• – Turn guide sounds off initially (even though may be using guide sound with hands).
  • – Reduce the tempo to between 45 – 52 bpm if necessary. You are looking for movement to become easier, less hesitant, better sequenced, so strike a balance between the speed of the metronome and quality of movement. Some individuals only need the tempo reduced to 52 bpm to accomplish better motor planning & sequencing.  
  • – Have the person imitate you as you step on the foot trigger on one beat, then off the trigger on the next beat, then on the trigger on the next beat, then off the trigger on the next beat…rather than tapping. When motor planning problems are present (and even impulsivity), it is much easier to regulate timing with a stepping pattern instead of tapping.
  • – If balance is an issue, do tasks while seated to allow for greater focus on timing or allow person to hold onto something for stability (this will be far less distracting).
  • – Gradually work toward stepping onto the foot trigger on each beat (instead of every other beat), still with the person imitating you.
  • – Gradually work toward tapping the toe on the trigger on each beat, incorporating the hip in the movement so that the body is rocking onto the trigger (instead of isolating the ankle and foot in tapping). The person may need you to have your hands on his hips, facilitating this rocking motion since motor planning problems can make it difficult to incorporate so many joints in the task (hips, knee).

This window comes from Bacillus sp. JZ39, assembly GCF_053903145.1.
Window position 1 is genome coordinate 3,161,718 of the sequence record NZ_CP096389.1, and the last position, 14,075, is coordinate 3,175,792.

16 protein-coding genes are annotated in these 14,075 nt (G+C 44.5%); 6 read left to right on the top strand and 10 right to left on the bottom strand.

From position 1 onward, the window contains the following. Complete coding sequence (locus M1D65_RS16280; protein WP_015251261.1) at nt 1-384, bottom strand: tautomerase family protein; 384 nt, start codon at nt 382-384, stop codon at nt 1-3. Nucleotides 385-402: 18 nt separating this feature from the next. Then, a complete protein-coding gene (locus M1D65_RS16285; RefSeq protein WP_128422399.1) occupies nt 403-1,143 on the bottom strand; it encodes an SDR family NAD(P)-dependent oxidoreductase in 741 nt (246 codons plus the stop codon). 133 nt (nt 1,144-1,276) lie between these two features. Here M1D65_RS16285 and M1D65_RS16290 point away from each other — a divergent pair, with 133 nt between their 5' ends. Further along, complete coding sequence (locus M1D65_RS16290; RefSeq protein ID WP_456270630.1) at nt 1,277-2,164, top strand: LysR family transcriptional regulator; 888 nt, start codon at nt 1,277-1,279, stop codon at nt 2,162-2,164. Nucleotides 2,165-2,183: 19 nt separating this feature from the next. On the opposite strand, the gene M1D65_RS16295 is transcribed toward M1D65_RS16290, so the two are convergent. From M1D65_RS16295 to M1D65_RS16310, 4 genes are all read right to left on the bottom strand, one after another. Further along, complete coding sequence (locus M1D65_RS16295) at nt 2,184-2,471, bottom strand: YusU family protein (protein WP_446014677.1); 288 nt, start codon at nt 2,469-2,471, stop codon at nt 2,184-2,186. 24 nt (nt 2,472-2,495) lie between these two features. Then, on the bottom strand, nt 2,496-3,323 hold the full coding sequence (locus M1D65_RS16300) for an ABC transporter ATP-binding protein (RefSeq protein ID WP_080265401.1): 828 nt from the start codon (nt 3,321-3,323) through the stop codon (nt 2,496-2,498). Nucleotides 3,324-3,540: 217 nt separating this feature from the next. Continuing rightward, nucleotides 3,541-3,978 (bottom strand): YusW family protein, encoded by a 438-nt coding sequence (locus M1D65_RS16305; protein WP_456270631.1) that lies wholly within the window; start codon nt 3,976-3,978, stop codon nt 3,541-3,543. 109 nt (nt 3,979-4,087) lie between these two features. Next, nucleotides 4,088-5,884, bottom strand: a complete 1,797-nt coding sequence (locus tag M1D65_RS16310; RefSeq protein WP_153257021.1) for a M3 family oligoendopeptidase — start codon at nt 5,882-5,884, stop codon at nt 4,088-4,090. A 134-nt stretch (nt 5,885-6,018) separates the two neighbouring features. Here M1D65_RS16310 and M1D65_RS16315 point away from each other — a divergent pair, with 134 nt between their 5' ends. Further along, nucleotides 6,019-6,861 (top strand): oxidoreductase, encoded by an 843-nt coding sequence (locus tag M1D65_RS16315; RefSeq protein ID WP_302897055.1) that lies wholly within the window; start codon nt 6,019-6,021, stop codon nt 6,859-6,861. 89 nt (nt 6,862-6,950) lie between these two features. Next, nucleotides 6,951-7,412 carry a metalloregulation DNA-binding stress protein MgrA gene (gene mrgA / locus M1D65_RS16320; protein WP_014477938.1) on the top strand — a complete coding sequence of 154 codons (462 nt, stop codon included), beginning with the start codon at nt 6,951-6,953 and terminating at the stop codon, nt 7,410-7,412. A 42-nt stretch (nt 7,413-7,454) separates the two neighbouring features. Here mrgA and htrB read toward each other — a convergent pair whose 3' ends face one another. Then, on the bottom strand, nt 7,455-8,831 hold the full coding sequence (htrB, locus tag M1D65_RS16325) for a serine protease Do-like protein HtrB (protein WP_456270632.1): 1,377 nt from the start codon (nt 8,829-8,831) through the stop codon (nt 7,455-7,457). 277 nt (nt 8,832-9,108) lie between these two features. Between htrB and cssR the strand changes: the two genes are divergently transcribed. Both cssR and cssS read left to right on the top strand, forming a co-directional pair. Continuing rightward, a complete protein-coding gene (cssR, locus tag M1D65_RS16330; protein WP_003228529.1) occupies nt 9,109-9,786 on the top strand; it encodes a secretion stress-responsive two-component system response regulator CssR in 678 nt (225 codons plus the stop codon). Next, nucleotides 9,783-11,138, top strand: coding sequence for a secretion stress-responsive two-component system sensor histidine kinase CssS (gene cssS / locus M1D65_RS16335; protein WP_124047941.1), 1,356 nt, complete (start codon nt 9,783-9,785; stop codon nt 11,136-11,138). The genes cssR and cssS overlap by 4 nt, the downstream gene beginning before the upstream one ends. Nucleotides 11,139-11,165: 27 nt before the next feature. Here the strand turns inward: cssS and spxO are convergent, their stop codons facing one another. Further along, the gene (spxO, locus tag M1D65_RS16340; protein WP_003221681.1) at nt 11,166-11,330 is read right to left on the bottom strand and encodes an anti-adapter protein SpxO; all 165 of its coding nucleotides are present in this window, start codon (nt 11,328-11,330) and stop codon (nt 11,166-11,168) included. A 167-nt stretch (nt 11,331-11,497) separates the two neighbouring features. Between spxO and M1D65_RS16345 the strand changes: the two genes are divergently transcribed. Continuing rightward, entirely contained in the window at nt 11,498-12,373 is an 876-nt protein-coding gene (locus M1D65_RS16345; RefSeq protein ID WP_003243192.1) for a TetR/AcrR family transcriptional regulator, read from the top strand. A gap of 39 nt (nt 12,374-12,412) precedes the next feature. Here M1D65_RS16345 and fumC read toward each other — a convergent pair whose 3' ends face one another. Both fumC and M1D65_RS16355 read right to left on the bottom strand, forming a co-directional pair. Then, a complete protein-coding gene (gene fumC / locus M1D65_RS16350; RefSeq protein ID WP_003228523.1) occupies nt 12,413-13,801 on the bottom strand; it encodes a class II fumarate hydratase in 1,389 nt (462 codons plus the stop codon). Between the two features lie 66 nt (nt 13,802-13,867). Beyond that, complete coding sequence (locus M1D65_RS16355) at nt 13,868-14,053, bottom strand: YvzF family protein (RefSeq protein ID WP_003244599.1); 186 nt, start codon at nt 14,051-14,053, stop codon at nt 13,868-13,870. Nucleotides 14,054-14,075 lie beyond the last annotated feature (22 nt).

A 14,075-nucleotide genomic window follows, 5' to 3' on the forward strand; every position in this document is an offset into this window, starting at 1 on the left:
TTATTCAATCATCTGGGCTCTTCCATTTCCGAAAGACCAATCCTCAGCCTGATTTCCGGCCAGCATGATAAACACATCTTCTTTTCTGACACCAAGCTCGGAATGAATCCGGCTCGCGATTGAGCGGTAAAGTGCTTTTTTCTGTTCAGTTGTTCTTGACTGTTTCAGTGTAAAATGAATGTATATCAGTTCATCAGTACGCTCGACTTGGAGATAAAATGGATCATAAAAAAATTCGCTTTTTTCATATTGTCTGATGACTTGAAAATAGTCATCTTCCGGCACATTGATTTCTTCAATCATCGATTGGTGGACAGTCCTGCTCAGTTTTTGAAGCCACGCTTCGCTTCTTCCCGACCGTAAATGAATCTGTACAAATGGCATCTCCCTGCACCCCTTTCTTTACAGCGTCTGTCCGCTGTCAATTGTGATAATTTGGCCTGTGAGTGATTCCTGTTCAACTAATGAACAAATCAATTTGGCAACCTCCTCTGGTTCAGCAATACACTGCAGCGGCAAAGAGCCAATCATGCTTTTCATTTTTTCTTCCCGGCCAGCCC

• – Do lots of repetition (e.g. set tasks for 5 – 10 minutes at a time) with breaks in between tasks as needed to remediate the motor planning problem. As the person works at this slower tempo at a high number of repetitions, you will literally see and he will feel the movement become easier and more fluid. That is when you will gradually increase the tempo back to 54 bpm.  

As you can see, some hits will not register on the IM when doing on/off rhythm…no sweat.

This same strategy applies to working on Heel tasks.

 

Amy Vega, MS, CCC-SLP

Interactive Metronome, Inc

Clinical Education Director

Clinical Advisory Board Director

Clinical Education Administrator